top of page

Teaching Philosophy


When I asked my parents for guitar lessons for my seventh birthday in hopes of becoming the next Patsy Cline, I did not know that those first music lessons would be the beginning of a wonderful journey of a life with music.  Though I never made it to the Grand Ole Opry and eventually swapped my guitar for a flute, music has been one of my life’s greatest joys and has taught me many vital skills such as self-discipline, self-expression, focused work ethic, goal oriented planning, dedication, communication, and critical thinking skills. I have been fortunate to have many inspiring, caring, knowledgeable music teachers in my life and I consider it not only my passion, but also my responsibility to pass on to my students what I so gratefully learned from my teachers.


Every student is a unique individual, with his or her own strengths and weaknesses, goals and ambitions, personality and learning styles. What I believe each student does have in common is the ability to learn and improve his or her musical skills and to accomplish anything with dedication and encouragement. It is my job as a teacher to tailor my teaching to fit each student’s personal needs so that he or she can reach their full potential. I strive to always show students that I care about them and their individual development by treating them with respect, having high expectations, showing support and encouragement, and always being as prepared for their lessons as I expect them to be. 


My approach to teaching is one of positivity and encouragement in order to promote the development of critical thinking skills. Teachers must not forget to praise students for things they do well, even if they are enthusiastic about improving weak areas of a student’s playing. I always invite students to critique their own work by asking questions instead of simply giving answers and directions. It is important that students learn to diagnose and solve their own problems – after all, the teacher is generally only present to guide the student for one hour per week.  I encourage students to have an open mind and to be receptive to change. Learning a musical instrument is a long journey and great students should always be striving to change and improve. Most importantly, I urge students to be willing to make “mistakes”. Making mistakes – being curious, exploring, experimenting – is how we learn and should not be discouraged. This curiosity is as important in life as it is in music.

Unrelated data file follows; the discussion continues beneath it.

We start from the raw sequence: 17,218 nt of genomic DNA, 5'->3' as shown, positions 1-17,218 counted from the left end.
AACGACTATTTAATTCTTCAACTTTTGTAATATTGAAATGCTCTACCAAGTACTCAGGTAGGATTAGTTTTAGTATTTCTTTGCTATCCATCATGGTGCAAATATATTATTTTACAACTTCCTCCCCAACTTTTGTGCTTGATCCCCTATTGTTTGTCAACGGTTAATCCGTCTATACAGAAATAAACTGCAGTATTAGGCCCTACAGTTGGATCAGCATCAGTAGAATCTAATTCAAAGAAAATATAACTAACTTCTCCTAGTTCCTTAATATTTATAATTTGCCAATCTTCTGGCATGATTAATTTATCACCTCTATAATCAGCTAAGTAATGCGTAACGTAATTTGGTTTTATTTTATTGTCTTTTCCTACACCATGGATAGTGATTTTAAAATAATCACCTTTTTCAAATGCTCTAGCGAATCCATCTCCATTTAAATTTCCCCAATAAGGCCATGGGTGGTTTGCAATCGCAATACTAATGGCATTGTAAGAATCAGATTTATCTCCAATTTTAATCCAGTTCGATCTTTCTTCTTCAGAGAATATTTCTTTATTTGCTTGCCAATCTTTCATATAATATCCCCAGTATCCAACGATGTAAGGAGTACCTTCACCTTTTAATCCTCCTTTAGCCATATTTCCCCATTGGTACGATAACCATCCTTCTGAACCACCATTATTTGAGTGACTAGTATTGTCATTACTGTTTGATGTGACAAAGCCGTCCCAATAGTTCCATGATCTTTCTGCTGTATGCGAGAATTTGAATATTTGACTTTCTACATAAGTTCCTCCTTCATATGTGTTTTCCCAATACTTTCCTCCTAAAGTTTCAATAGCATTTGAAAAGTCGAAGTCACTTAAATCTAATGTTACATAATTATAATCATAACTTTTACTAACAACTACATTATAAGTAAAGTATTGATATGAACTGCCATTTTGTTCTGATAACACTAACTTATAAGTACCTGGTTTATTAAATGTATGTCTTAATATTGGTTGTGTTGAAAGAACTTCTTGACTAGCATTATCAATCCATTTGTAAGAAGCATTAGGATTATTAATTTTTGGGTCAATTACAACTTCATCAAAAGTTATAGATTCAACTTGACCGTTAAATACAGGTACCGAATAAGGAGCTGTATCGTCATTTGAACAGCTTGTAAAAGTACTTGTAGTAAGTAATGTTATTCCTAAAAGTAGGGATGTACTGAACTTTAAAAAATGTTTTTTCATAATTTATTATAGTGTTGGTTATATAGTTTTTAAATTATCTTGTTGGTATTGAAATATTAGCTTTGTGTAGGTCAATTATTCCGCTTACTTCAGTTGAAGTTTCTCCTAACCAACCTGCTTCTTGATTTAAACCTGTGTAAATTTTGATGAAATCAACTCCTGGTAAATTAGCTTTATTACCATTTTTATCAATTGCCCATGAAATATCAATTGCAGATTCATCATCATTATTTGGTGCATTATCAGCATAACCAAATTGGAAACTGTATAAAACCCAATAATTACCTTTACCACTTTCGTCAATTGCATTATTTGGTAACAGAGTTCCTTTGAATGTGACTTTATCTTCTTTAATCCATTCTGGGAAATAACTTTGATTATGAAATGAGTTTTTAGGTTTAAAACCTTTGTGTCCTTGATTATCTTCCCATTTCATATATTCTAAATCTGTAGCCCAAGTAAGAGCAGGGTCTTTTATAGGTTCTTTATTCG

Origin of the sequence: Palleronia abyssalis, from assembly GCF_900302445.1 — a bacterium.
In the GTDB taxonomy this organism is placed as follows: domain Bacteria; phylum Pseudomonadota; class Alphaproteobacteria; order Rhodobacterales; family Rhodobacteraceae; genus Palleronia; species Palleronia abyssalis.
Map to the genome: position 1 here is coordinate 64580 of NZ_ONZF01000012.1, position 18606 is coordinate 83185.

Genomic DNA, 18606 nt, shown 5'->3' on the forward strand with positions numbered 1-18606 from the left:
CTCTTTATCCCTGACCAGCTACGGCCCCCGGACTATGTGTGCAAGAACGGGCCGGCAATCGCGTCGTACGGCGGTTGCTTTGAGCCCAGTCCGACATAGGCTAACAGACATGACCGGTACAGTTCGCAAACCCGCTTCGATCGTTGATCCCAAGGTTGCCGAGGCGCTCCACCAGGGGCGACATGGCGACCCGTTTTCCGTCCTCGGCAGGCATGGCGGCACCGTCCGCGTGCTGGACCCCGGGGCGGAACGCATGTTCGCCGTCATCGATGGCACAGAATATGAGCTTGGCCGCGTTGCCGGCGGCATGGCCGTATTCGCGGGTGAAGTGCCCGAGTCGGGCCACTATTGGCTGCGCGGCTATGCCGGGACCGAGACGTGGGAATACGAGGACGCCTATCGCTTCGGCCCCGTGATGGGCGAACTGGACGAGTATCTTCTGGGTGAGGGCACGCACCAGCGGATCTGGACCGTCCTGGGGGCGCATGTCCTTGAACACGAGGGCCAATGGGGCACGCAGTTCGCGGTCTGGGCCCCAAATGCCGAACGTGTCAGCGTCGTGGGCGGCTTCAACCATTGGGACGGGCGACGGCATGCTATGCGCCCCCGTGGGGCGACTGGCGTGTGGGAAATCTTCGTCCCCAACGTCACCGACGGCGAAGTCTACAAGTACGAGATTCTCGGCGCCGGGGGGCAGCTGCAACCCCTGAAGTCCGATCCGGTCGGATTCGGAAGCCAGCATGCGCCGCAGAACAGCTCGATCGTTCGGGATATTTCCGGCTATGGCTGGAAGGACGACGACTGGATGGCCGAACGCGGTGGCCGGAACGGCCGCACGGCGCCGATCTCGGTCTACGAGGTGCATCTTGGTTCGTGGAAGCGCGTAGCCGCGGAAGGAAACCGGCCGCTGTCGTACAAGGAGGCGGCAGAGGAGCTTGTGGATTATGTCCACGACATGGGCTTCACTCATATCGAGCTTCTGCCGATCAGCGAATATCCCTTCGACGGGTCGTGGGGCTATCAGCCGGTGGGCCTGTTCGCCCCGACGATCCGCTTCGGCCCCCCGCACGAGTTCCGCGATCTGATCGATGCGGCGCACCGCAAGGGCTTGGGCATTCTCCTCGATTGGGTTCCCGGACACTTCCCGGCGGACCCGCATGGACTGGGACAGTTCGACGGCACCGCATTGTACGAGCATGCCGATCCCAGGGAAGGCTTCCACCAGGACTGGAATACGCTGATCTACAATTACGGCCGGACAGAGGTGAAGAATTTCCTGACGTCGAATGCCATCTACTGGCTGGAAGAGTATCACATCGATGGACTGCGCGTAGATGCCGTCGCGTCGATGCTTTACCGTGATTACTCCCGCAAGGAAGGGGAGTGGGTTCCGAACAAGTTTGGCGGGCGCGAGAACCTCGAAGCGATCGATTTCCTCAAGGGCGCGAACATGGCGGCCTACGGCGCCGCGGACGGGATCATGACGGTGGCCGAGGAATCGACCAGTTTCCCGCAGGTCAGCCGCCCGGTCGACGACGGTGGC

As a flute teacher, I believe in methodical, logical work with an emphasis on developing a solid fundamental technique that can then be applied to the performance and interpretation of the music. A solid fundamental flute technique includes breath support and control, sound production, technical facility, articulation, and vibrato production. These techniques should be learned through exercises and etudes assigned to each student as needed, which can then be applied to other solo, chamber, and orchestral repertoire.  I do not stress the development of fundamental techniques in order to have students than can play the loudest or the fastest, but to equip my students with the tools they need to play expressively, with beautiful phrases, and with integrity to the music.


It is crucial to ensure that students develop healthy playing habits from the start, including healthy use and understanding of how the body works in relation to flute playing. My own studies and successes with the Alexander Technique have shown me how proper use of the body can positively affect one’s development. 


In addition to teaching the fundamentals of flute playing, I believe it is important for students to become informed, well-rounded musicians. An understanding of basic music theory and music history helps students to better understand the music and to improve their own performance.


I take my job as a music teacher very seriously. I strongly believe that learning a musical instrument is one of the most beneficial things that a person (young and old) can do for themselves and it is my job to guide them on their journey.  Whether a student is just beginning, preparing to enter a career in music, or simply learning to play the flute for the joy music can bring to every day life, I strive to make sure that each student is having fun and enjoying the journey while gaining the skills that will help him or her to evolve as a flutist, musician, and person.

bottom of page